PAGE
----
Nitrogen fertilizer use is essential for adequate food production, but the low efficiency of use results in significant emissions of the potent greenhouse gas nitrous oxide, as well as other forms of nitrogen pollution. Enhanced efficiency fertilizers (EEFs) have shown promise for improving nitrogen use efficiency. However, the effect of EEFs depends on complex interactions with plant growth, soil conditions, water management and climate.

This project focused on the interactions of EEFs with the soil-plant-atmosphere system and nutrient cycles.

Project outline

Researchers investigated the fate of nitrogen in EEFs amended with urease and nitrification inhibitors. The studies were largely laboratory based, so that conditions known to influence how the inhibitors work (temperature, moisture) could be controlled across a range of soil types collected from locations around Australia. Three nitrification inhibitors (DCD, DMPP and Nitrapyrin) were tested with nine soils from sugarcane or grain growing regions, pasture systems, or pasture converted to cropping systems.

One field trial was conducted on ryegrass pasture in south west Victoria to identify all potential losses of nitrogen from different EEFs applied over an eight month period. It compared nitrous oxide and nitrate emissions from the use of nitrification or urease inhibitor-coated fertilizers, a fine particle spray application of urea and a liquid application of urea ammonium nitrate.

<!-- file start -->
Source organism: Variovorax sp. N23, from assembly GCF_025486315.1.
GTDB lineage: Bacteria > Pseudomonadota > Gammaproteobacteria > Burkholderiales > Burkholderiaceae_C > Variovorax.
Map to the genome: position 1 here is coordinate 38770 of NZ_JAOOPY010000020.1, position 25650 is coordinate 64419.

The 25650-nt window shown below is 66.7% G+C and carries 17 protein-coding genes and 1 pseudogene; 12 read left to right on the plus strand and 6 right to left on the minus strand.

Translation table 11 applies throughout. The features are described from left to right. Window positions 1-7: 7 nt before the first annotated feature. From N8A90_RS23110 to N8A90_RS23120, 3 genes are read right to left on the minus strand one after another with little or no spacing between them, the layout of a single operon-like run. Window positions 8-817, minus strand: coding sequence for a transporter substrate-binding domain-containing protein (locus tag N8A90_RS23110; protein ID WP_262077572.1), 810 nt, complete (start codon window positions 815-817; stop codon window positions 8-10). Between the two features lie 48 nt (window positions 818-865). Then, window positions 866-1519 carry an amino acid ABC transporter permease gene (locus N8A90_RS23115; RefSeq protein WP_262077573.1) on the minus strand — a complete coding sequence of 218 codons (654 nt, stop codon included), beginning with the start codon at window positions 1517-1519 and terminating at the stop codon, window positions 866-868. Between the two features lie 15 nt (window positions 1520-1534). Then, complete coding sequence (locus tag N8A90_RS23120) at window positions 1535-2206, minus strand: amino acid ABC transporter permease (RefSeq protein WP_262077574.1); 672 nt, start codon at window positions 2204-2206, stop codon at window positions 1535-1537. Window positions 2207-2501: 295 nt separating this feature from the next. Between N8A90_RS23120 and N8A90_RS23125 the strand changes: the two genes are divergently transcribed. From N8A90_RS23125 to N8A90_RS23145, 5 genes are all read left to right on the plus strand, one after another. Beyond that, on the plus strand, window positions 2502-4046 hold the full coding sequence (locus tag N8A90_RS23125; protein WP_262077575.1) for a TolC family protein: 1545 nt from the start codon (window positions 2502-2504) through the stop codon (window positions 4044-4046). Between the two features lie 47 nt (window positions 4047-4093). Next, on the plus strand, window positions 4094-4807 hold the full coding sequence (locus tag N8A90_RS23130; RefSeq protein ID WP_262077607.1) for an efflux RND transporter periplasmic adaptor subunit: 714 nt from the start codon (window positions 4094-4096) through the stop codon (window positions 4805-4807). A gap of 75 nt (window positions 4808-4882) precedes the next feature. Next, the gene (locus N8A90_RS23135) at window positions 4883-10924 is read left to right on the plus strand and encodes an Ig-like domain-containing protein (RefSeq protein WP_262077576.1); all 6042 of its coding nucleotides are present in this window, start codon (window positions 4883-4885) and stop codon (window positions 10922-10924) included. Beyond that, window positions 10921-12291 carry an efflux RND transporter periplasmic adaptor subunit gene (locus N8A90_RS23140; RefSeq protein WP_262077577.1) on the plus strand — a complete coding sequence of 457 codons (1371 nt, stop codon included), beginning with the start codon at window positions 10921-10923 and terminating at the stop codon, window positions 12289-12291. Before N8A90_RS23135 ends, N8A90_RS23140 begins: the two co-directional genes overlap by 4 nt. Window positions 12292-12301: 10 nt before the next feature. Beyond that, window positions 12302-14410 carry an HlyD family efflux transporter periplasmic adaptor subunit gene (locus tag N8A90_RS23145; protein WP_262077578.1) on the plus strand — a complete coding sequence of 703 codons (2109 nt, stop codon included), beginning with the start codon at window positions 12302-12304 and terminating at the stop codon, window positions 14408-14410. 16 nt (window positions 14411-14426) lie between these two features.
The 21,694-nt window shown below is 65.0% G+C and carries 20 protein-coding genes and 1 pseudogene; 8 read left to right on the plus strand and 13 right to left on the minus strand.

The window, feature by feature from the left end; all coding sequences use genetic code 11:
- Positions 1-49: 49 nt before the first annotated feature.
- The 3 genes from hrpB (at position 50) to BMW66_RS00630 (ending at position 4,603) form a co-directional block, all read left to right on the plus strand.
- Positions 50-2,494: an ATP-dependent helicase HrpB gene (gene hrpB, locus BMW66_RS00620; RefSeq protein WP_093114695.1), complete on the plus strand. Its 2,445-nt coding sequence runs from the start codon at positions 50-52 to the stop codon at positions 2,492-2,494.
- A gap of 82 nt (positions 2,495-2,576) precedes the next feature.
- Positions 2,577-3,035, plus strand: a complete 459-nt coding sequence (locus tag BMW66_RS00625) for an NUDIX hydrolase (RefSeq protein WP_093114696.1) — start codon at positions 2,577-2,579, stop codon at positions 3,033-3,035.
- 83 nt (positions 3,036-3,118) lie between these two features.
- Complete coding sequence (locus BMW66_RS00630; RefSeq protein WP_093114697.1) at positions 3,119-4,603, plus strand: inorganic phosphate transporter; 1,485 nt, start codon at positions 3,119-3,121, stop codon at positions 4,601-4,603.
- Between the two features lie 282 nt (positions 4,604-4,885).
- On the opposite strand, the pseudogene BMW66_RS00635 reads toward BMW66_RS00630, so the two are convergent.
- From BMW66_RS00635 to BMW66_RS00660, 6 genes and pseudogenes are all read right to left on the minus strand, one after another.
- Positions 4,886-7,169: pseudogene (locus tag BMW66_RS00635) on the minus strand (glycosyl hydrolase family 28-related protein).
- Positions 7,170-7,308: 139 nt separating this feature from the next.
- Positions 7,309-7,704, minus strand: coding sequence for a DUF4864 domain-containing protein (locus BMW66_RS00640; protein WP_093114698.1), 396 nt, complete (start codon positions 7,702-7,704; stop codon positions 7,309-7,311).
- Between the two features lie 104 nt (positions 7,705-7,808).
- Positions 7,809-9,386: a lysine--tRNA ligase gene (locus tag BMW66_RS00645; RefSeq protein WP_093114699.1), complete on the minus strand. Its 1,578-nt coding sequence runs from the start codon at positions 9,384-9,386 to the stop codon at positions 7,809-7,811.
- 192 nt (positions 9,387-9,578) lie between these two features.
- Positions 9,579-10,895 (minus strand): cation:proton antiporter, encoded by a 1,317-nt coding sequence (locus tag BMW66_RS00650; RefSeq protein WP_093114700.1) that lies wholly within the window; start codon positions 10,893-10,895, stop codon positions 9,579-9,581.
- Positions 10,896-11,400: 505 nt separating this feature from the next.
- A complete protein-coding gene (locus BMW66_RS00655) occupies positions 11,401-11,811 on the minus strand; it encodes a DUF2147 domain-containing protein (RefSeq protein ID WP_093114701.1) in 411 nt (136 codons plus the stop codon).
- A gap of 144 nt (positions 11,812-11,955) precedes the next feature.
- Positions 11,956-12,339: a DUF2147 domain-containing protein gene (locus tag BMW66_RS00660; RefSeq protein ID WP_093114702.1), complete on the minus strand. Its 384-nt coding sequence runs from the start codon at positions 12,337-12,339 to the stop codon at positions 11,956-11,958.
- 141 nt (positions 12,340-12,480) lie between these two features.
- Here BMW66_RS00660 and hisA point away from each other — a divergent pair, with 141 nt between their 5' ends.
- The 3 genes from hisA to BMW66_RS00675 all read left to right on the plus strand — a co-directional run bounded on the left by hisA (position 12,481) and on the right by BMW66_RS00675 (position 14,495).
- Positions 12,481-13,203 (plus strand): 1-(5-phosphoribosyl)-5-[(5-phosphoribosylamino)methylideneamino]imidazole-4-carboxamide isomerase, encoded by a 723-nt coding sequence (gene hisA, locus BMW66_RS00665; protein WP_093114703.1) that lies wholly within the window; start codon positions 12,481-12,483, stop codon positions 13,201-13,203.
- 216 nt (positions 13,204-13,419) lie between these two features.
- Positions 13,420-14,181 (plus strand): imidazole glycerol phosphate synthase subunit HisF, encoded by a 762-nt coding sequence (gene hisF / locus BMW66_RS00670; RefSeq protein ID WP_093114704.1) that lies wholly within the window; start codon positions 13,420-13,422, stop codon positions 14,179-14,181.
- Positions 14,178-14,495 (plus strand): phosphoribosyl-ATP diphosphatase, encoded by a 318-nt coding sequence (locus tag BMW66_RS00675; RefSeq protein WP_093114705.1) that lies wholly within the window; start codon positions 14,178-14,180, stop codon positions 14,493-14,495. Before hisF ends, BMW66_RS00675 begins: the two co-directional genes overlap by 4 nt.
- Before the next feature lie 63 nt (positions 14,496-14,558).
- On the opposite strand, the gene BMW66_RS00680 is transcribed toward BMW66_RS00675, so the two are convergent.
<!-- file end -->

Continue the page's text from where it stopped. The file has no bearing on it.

In the laboratory studies, DCD and DMPP reduced nitrate production by up to 80% and nitrous oxide emissions by 8–83% across all soils, with greater reductions at lower soil temperatures.

The field experiment showed that DCD and DMPP-coated fertilizers resulted in reduced nitrous oxide emissions and that urease inhibitor-coated fertilizer resulted in reduced ammonia loss in both autumn and spring. Climatic conditions - namely soil moisture and rainfall - were highly influential on the level of ammonia loss. Application of a urease inhibitor (Agrotain) reduced ammonia loss under both situations by between 40 and 70%. Using nitrification inhibitors reduced the amount of nitrate found in the soil and reduced nitrous oxide emissions to varying degrees over the time of study. The greatest reductions occurred in spring when emissions from untreated fertilizer were higher.

The results showed that targeting inhibitor use to particular times of the year increased the benefit gained from paying the premium for inhibitor-coated fertilizers.


The project demonstrated that nitrification inhibitors can reduce nitrous oxide emission from agricultural soils but also that further work is required to determine the main drivers controlling their performance, and to assess where they are likely to work best and why.

This project was part of the national Nitrous Oxide Research Program, funded by the Australian Government Department of Agriculture, Fisheries and Forestry under its Australia’s Farming Future Climate Change Research Program.